Optometric Management Tip # 35 - Wednesday, September 18, 2002
How many patients per day?
One of the goals of good management is to increase revenues. Increasing your practice gross income is a quick way to increase your net income, since fixed expenses do not increase very much and a significant amount falls to the bottom line. There are only a few ways to increase practice incomeÖ raise fees, sell more goods and services to the existing patients, and see more patients per day. Actually, I like the sound of all three of those factors, but this week Iíll focus on seeing more patients per day.
Since Iíve written and lectured on the topic of delegation many times, I know there is some resistance to the idea. Doctors have developed the way they practice for a reason, and change is not always welcome. In the end Ė each practitioner decides how much they want to delegate, but consider the income potential of seeing just 2 more full exams per day. Letís assume that the average gross income for a patient is $300, so that gives us $600 more per day. If you work a 5 day week, your gross increased by $3,000 per week or $12,000 per month! I guess you figured out that is $144,000 per year.
If your cost of goods sold is about typical at 30%, your gross profit is still about $100,000. Now you may have to increase your staff by one person to achieve this goal, and maybe even buy some more equipment, but you have plenty to work with!
Here are some common objections to the delegation plan:
Seeing 25 patients per day is no more work than seeing 10, if you have enough help. Take small steps by developing a plan to see a couple more people per day.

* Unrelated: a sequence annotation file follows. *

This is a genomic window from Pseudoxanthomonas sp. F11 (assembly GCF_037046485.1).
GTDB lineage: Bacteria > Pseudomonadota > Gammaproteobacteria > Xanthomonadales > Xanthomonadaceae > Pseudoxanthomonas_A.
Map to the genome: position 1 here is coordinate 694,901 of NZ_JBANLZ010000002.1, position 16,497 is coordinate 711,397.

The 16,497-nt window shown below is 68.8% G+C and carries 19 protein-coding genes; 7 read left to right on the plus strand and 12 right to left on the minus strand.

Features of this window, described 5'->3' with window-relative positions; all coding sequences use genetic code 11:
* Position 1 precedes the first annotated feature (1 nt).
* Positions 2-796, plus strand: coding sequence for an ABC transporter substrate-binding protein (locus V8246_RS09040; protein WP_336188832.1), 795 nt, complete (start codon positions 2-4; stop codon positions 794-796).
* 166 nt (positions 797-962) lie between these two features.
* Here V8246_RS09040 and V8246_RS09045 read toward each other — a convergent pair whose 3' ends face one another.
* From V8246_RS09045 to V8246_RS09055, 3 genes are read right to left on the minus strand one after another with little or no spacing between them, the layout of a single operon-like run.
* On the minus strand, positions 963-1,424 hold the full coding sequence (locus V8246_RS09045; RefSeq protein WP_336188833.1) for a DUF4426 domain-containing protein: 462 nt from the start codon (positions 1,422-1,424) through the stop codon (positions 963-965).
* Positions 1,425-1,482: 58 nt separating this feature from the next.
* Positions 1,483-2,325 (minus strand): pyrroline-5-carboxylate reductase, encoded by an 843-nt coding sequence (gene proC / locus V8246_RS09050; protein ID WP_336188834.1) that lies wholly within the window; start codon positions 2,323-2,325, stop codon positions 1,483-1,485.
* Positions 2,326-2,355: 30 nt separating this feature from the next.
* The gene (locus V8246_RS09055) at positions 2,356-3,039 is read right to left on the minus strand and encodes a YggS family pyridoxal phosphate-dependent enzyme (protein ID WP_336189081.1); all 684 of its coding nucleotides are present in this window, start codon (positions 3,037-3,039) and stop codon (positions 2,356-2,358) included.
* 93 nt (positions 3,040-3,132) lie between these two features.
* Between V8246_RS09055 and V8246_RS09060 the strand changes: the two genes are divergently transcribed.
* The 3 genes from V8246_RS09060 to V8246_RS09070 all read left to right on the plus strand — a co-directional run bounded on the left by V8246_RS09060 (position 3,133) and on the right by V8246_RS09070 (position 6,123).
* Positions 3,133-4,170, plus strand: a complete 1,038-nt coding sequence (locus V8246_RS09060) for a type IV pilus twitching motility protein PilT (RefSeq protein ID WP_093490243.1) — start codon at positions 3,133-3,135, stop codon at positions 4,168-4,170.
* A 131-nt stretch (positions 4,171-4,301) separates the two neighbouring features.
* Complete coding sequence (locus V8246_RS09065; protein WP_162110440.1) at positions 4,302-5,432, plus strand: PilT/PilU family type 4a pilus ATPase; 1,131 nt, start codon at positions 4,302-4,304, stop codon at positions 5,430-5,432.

- Not enough patient demand to see two more per day. Actually, you probably do have that much surplus in your schedule in the next couple weeks, but if not, then use the free time you have created to work on marketing projects for your practice Ė or get active in a civic group.
- Increased staff means increased headaches. Managing staff is not easy, but the reward is well worth it.
- My patients wonít accept tests being done by anyone but the doctor. I donít believe that. If the doctor endorses the change and the staff, patients accept it. Actually, patients are impressed by it.
- My staff wonít accept change. Staff must know that you will support them and be fair to them during a time of change. It is best to not dictate change, but discuss the goals openly and allow staff to suggest ways to achieve them. They also must know that if a business does not find a way to grow, there can be no raises.
- I donít want to rush patients through the exam. If you donít have to collect all the data, it will feel like you have all the time in the world for the patient. Besides, this scenario was only an increase of two patients!
Best wishes for continued success,
Neil B. Gailmard, OD, MBA, FAAO
Chief Optometric Editor, Optometric Management